The Effect of Movement on Fitness

The Effect of Movement on Fitness
introduction For my coursework, I will be taking part in a training programme. My fitness level is average and I am capable of taking part in most sports activities. I play football quite regularly and I also play badminton. I don?t spend a lot of time at home, as I spend most of my spare time playing football. I have weights at home, so I do weight training although while I?m at home, most of my time is spent doing homework and watching T.V. My diet is mainly made up of food containing proteins and carbohydrates but I also try to eat a lot of fruits. I believe that although my general fitness is not the highest level of fitness it can reach, so I aim to gain a higher level of fitness through my training programme, as well as improving on my sports skills. hypothesis: I predict that exercise will have a positive effect on my fitness. I predict that it will increase my stamina and strength, because the more you exercise the fitter your body gets. aim: My aim is to prove the prediction I have made in my hypothesis. I will do this by carrying out secondary and primary research and analyzing it. definition OF fitness: Scientists studying exercise have identified nine elements that comprise the definition of fitness.
The following lists each of the nine elements and an example of how they are used:
Strength ? the extent to which muscles can exert force by
contracting against resistance (holding or restraining an object
or person)
Power ? the ability to exert maximum muscular contraction
instantly in an explosive burst of movements (Jumping or sprint
starting)
Agility ? the ability to perform a series of explosive power
movements in rapid succession in opposing directions (Zig-Zag
running or cutting movements)
Balance ? the ability to control the body?s position, either
stationary (e.g. a handstand) or while moving (e.g. a gymnastics
stunt)
Flexibility ? the ability to achieve an extended range of motion
without being impeded by excess tissue, i.e. fat or muscle
(Executing a leg split)
Cardiovascular Endurance ? the heart?s ability to deliver blood to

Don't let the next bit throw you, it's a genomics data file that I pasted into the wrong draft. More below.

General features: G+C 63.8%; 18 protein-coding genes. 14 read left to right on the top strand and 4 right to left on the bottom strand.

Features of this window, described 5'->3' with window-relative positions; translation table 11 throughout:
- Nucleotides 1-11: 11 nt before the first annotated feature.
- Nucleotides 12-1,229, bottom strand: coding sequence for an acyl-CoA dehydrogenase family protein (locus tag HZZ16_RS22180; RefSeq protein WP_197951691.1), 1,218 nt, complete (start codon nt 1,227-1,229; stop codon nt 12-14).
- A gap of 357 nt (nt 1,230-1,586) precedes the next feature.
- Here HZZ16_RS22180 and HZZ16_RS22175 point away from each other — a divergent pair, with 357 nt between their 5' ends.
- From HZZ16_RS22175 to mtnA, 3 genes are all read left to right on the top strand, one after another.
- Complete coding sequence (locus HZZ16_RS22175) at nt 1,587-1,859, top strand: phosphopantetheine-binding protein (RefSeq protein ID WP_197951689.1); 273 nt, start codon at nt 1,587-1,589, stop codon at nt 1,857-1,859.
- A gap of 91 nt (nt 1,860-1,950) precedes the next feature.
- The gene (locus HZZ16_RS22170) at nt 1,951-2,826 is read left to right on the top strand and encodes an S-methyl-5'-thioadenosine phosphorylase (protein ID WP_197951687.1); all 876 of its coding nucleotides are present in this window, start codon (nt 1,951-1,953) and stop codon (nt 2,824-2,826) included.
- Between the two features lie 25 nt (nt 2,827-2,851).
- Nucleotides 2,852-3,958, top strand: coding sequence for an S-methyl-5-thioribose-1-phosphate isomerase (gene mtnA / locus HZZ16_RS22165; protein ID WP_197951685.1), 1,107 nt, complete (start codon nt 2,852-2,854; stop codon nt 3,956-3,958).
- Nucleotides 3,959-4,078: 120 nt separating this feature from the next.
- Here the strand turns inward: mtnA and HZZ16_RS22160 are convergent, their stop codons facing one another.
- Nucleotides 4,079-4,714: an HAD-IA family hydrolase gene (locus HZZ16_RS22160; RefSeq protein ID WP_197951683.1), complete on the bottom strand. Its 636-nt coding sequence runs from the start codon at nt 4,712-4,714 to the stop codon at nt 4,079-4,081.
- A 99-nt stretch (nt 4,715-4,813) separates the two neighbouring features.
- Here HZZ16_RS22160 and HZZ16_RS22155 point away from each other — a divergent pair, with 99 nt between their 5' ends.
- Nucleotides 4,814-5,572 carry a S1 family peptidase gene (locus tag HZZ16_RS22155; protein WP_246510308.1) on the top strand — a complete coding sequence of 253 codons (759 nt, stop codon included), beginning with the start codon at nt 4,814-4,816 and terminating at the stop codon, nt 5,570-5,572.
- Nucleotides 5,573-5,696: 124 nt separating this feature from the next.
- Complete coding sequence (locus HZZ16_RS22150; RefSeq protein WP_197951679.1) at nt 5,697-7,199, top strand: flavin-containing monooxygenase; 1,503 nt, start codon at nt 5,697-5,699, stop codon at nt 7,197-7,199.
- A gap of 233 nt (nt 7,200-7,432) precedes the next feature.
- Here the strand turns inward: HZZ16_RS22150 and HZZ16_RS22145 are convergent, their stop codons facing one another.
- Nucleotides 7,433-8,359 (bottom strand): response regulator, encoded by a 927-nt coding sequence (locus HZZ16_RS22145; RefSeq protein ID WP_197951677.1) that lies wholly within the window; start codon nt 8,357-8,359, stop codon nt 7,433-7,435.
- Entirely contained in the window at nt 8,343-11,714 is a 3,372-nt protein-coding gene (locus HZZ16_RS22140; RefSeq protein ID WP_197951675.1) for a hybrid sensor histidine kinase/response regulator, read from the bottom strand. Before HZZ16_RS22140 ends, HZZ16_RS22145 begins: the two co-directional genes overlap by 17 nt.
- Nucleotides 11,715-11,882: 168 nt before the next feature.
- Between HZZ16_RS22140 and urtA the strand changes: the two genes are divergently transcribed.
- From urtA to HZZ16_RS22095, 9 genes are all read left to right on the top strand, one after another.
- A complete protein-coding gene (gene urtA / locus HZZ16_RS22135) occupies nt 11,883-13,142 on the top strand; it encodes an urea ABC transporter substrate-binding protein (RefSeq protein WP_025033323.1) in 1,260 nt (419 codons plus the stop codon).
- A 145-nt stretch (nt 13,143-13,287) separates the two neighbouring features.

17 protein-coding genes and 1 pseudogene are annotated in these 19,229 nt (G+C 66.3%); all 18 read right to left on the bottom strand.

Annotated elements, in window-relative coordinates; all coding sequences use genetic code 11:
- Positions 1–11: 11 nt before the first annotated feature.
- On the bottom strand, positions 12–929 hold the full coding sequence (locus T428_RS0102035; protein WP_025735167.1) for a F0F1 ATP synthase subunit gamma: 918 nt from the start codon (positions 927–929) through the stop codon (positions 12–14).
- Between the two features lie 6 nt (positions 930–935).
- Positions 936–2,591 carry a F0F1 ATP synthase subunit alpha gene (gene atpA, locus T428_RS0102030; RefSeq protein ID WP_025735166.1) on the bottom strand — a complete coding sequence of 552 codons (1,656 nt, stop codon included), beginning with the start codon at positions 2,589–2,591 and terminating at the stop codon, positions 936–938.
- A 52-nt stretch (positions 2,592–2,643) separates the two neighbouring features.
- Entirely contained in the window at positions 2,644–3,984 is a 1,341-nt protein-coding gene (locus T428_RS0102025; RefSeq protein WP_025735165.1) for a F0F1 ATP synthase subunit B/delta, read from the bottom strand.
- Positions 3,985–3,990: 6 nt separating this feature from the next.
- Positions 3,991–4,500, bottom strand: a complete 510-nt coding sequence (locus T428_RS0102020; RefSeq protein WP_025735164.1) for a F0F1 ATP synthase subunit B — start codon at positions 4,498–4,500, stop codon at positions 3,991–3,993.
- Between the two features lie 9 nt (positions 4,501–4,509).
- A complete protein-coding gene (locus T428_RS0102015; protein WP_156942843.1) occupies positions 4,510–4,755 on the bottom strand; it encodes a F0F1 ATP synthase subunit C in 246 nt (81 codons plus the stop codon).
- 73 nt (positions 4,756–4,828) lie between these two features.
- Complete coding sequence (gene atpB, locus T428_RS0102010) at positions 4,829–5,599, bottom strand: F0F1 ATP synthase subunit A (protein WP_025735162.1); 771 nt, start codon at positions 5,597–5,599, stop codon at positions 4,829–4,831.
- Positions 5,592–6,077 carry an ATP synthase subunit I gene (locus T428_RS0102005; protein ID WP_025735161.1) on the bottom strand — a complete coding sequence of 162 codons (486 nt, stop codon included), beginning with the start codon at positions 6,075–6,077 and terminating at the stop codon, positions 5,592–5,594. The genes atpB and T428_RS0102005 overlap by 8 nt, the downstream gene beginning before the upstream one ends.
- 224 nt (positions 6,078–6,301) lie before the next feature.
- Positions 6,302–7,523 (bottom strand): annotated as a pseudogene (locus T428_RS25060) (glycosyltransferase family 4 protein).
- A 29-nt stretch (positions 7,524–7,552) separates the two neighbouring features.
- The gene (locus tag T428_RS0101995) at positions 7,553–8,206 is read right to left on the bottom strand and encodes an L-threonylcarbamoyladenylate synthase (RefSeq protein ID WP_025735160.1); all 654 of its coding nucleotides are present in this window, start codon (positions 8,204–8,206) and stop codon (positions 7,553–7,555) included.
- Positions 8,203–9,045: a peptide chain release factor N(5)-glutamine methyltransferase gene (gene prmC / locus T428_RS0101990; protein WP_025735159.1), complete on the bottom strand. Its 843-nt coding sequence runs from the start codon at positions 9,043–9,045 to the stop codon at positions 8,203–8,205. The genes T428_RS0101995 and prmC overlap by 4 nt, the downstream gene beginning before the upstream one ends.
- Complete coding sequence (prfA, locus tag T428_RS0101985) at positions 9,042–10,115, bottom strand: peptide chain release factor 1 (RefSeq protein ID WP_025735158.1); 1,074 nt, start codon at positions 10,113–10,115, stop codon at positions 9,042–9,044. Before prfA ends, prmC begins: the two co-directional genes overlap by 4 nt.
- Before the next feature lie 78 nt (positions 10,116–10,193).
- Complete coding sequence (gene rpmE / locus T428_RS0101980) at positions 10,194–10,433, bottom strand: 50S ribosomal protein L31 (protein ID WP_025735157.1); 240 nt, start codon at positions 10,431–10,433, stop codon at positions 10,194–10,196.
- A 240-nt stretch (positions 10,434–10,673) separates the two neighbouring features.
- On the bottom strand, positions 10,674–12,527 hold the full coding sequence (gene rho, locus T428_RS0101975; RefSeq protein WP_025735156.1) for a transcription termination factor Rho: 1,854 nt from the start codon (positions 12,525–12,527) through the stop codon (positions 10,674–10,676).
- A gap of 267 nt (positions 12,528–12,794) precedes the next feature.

working muscles and their ability to use it (Running long
distances)
Strength Endurance ? a muscle?s ability to perform a maximum
contracture time after time (Continuous explosive rebounding
through an entire basketball game)
Of all the seven elements of fitness cardiac respiratory qualities are the most important to develop as they enhance all the other components of the conditioning equation. Physical Fitness Physical fitness refers to the capacity of an athlete to meet the varied physical demands of their sport without reducing the athlete to a fatigued state. The components of physical fitness are: Strength, Endurance, Speed, Flexibility and Body Composition. definition OF exercise: ?Activity that requires physical or mental exertion, especially when performed to develop or maintain fitness: took an hour of vigorous daily exercise at a gym." methods OF research: Secondary research: Below is the scientific research I have conducted on the Internet. From: http://www.cdc.gov/ key messages
Adolescents and young adults, both male and female, benefit from
physical activity.
Moderate amounts of daily physical activity are recommended for
people of all ages. This amount can be obtained in longer sessions
of moderately intense activities, such as brisk walking for 30
minutes, or in shorter sessions of more intense activities, such
as jogging or playing basketball for 15-20 minutes.
Greater amounts of physical activity are even more beneficial, up
to a point. Excessive amounts of physical activity can lead to
injuries, menstrual abnormalities, and bone weakening.
facts
About 14 percent of young people report no recent physical
activity. Inactivity is more common among females (14%) than males
(7%) and among black females (21%) than white females (12%).
? Participation in all types of physical activity declines strikingly as age or grade in school increases. [image]
Only 19 percent of all high school students are physically active
for 20 minutes or more, five days a week, in physical education
classes.
Daily enrollment in physical education classes dropped from 42
percent to 25 percent among high school students between 1991 and
1995.
Well designed school-based interventions directed at increasing
physical activity in physical education classes have been shown to
be effective.
benefits OF physical activity
Helps build and maintain healthy bones, muscles, and joints.
Helps control weight, build lean muscle, and reduce fat.
Prevents or delays the development of high blood pressure and
helps reduce blood pressure in some adolescents with hypertension.